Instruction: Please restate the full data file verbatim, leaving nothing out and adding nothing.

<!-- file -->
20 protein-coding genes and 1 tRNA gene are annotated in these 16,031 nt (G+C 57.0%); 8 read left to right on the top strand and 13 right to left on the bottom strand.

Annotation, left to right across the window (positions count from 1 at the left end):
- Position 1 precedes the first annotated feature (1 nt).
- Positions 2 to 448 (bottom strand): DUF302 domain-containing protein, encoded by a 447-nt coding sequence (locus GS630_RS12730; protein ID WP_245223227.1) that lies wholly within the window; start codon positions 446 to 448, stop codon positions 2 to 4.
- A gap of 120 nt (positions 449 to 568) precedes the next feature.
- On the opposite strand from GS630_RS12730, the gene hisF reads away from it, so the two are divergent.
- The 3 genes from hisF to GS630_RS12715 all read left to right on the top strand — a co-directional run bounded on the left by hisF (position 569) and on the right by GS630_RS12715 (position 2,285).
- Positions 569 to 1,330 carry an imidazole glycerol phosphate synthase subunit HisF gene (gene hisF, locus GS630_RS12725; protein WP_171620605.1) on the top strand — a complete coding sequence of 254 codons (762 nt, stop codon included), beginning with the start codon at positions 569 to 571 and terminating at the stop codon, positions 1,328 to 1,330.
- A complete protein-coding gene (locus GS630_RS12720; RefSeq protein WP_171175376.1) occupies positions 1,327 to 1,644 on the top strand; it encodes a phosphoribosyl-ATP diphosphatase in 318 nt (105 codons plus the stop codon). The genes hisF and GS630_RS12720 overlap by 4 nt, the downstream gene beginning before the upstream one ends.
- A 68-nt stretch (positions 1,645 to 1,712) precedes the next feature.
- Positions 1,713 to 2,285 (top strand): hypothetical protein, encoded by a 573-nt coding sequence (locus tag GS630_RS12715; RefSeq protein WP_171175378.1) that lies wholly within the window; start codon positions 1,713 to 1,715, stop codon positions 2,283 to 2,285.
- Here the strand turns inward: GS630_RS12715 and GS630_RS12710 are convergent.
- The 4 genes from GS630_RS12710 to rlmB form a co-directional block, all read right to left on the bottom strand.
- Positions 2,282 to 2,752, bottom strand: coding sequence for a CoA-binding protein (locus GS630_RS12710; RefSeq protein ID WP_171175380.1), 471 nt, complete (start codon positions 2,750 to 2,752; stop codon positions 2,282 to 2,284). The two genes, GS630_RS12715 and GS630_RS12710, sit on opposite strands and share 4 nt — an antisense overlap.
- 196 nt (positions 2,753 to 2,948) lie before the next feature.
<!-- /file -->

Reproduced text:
20 protein-coding genes and 1 tRNA gene are annotated in these 16,031 nt (G+C 57.0%); 8 read left to right on the top strand and 13 right to left on the bottom strand.

Annotation, left to right across the window (positions count from 1 at the left end):
- Position 1 precedes the first annotated feature (1 nt).
- Positions 2 to 448 (bottom strand): DUF302 domain-containing protein, encoded by a 447-nt coding sequence (locus GS630_RS12730; protein ID WP_245223227.1) that lies wholly within the window; start codon positions 446 to 448, stop codon positions 2 to 4.
- A gap of 120 nt (positions 449 to 568) precedes the next feature.
- On the opposite strand from GS630_RS12730, the gene hisF reads away from it, so the two are divergent.
- The 3 genes from hisF to GS630_RS12715 all read left to right on the top strand — a co-directional run bounded on the left by hisF (position 569) and on the right by GS630_RS12715 (position 2,285).
- Positions 569 to 1,330 carry an imidazole glycerol phosphate synthase subunit HisF gene (gene hisF, locus GS630_RS12725; protein WP_171620605.1) on the top strand — a complete coding sequence of 254 codons (762 nt, stop codon included), beginning with the start codon at positions 569 to 571 and terminating at the stop codon, positions 1,328 to 1,330.
- A complete protein-coding gene (locus GS630_RS12720; RefSeq protein WP_171175376.1) occupies positions 1,327 to 1,644 on the top strand; it encodes a phosphoribosyl-ATP diphosphatase in 318 nt (105 codons plus the stop codon). The genes hisF and GS630_RS12720 overlap by 4 nt, the downstream gene beginning before the upstream one ends.
- A 68-nt stretch (positions 1,645 to 1,712) precedes the next feature.
- Positions 1,713 to 2,285 (top strand): hypothetical protein, encoded by a 573-nt coding sequence (locus tag GS630_RS12715; RefSeq protein WP_171175378.1) that lies wholly within the window; start codon positions 1,713 to 1,715, stop codon positions 2,283 to 2,285.
- Here the strand turns inward: GS630_RS12715 and GS630_RS12710 are convergent.
- The 4 genes from GS630_RS12710 to rlmB form a co-directional block, all read right to left on the bottom strand.
- Positions 2,282 to 2,752, bottom strand: coding sequence for a CoA-binding protein (locus GS630_RS12710; RefSeq protein ID WP_171175380.1), 471 nt, complete (start codon positions 2,750 to 2,752; stop codon positions 2,282 to 2,284). The two genes, GS630_RS12715 and GS630_RS12710, sit on opposite strands and share 4 nt — an antisense overlap.
- 196 nt (positions 2,753 to 2,948) lie before the next feature.